OUPblog > *Featured > Back To Engua Foo:
An Excerpt From China Marine

Back To Engua Foo:
An Excerpt From China Marine

E.B. Sledge was a World War II veteran and a professor of biology at the University of Montevallo, Alabama.  Yesterday we posted an article by his son, John Sledge about his father’s book, China 9780195167764Marine: An Infantryman’s Life After World War II, in honor of the HBO series which premiers on Sunday the 14th.  Today we thought we would share an excerpt from this poignant memoir.  In the post below Sledge shares some memories of his time in China after WWII.  Check it out below.

After our guard duty assignment on the airfield, we boarded open trucks for the bumpy ride back to our billets in Engua Foo.  The bumpy road was the least of our discomforts.  The weather had turned bitterly cold, and we shivered on the windy open trucks until our teeth chattered, even though we were wearing all the clothes we could pile on.  However, closed trucks would have been more appropriate for rear-echelon troops- Marine infantry weren’t supposed to notice such minor inconveniences as being chilled to the bone in an open truck on a winter day in North China.

About an inch of snow blanketed Peiping.  I had never seen much snow and was amazed how certain terrain and structural features were accentuated by the clean white covering over everything.  However, in the streets it was already turning into a dirty brown slush mixed with camel and horse dung.

Upon returning to the legation, we went up to our squad bays, stored our weapons and gear, grabbed up our mess kits, and headed for evening chow.  The chow, I remember vividly, was hot joe (which warmed us), stringy bully beef (which revolted us), dehydrated mashed potatoes (with an aftertaste like tin cans), and fresh fruit.  The latter we relished.  Most of the rest I emptied into a can held by a Chinese worker outside the building.  He grinned and thanked me sincerely.  I asked him if he would feed it to his hogs-he said no, he’d give it to his grateful family.  Such was the severe poverty in China.  I always heaped up my mess kit with food I didn’t intend to eat in order to give it to that man.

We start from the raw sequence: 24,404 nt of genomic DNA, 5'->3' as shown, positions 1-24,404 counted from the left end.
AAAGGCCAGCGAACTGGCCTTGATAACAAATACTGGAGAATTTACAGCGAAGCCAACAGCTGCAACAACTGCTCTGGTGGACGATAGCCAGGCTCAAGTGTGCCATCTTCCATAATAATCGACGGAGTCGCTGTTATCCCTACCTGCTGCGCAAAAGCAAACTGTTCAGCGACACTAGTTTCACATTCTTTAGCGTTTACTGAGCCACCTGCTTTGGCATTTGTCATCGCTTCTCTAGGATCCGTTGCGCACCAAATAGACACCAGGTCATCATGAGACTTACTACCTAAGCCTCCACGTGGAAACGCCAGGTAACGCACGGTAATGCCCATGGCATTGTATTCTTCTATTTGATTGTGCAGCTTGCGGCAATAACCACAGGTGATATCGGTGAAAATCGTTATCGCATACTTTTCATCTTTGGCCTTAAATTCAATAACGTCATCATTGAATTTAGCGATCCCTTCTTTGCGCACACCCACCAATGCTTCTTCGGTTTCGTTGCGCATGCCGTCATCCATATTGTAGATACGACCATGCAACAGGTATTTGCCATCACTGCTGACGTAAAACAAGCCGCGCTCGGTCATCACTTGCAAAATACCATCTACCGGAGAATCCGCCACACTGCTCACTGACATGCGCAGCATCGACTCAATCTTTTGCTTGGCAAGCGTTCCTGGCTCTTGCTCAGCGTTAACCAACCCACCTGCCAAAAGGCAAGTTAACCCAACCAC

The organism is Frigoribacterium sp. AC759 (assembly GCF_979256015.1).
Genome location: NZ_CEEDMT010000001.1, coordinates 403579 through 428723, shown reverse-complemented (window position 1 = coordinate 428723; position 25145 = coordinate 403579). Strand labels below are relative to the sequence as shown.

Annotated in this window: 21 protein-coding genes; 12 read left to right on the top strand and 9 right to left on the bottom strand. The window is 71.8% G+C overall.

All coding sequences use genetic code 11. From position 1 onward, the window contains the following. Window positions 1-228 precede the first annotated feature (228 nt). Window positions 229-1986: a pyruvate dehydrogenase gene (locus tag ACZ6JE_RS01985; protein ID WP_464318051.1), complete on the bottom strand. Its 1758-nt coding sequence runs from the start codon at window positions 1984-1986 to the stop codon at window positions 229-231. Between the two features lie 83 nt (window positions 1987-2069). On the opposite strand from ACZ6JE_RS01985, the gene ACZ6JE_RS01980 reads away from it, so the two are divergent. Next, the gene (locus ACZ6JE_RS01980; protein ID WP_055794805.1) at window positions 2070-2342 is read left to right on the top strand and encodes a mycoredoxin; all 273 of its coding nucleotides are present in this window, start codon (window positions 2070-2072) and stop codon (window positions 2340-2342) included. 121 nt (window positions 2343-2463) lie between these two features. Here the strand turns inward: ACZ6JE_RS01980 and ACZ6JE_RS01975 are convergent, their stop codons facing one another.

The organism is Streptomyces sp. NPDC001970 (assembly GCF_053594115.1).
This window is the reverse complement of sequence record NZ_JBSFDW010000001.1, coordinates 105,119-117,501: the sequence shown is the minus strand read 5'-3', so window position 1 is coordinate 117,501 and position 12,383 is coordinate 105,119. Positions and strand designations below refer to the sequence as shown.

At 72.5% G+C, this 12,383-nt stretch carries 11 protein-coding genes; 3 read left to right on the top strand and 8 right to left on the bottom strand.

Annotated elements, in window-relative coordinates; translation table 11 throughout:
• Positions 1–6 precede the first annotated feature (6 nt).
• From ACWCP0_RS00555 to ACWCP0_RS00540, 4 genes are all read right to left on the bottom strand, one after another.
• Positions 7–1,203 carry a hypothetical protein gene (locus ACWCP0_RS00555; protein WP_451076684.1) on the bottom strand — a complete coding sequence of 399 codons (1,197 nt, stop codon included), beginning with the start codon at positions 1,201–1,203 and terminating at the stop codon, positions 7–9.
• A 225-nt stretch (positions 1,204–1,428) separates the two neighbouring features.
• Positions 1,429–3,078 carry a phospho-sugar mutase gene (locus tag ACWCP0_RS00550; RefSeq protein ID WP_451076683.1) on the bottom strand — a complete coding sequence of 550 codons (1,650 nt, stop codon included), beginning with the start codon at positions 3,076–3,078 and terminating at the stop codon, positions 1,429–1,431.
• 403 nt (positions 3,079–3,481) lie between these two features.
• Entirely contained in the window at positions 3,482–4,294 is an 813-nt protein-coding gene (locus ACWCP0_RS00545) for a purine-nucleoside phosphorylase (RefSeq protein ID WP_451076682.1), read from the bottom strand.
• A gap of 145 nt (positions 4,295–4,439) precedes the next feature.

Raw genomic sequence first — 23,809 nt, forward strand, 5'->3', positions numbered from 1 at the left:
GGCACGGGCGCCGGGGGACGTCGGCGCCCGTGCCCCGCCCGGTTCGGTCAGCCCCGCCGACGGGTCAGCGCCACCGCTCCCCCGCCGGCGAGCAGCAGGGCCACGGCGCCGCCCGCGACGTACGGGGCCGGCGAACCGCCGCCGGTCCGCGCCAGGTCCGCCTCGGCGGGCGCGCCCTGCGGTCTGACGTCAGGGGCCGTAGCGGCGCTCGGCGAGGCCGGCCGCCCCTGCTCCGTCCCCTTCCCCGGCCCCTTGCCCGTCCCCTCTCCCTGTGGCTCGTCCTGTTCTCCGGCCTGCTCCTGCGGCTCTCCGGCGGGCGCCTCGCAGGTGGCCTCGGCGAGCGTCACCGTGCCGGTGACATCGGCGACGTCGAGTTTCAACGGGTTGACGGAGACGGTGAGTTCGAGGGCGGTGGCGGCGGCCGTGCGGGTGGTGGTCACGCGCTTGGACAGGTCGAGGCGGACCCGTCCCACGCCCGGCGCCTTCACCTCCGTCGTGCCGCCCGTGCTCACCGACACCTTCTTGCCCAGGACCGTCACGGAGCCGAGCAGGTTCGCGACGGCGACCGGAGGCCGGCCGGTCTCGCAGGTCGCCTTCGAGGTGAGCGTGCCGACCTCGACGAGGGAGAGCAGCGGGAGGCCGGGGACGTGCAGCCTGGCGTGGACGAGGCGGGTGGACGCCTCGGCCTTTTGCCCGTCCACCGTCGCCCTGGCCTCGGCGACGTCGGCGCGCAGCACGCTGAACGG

When I had entered the mess halls, I had noticed the snow on the several stone steps and the landing had been packed into ice by Marine boondockers.  So when I came out of the hall, I walked gingerly down the steps.  Unfortunately, some of my buddies hadn’t noted the ice.  They came rushing out the mess hall headed to the slop chute for a beer.  When the first five or six rushed out onto the landing, their feet flew out from under them, and with rattling mess kits, they flew though the air and sprawled onto the frozen group in a heap.  Roars of laughter met them from more careful Marines already outside.  The fallen got up, cursed, and joined the laughter as each new unfortunate came sailing through the air.

Several days after our return, about forty of us were detailed for an honor guard meeting a U.S. Army general arriving at Nan Yuan Airfield about eight miles south of Peiping.  We wore dungarees and combat gear.  We were trucked to the site in vehicles with their tarps battened down against the weather.  Fortunately, it was a clear balmy day, but we wore sweatshirts under our dungarees. We formed up in platoon formation, opened ranks, and stood inspection by the general (and several Marine officers).  He wore an army dress uniform and many campaign ribbons and was a distinguished-looking man.  Because of my height, I was near the rear of the second squad.  The general, whose name I do not recall, inspected us with meticulous care and an eagle eye.  As he passed near me I heard him ask the Marine captain in charge where we had fought.  The captain told him, and the general remarked, “This is the finest looking group of troops I’ve ever seen.”  A kind comment from a brother service.

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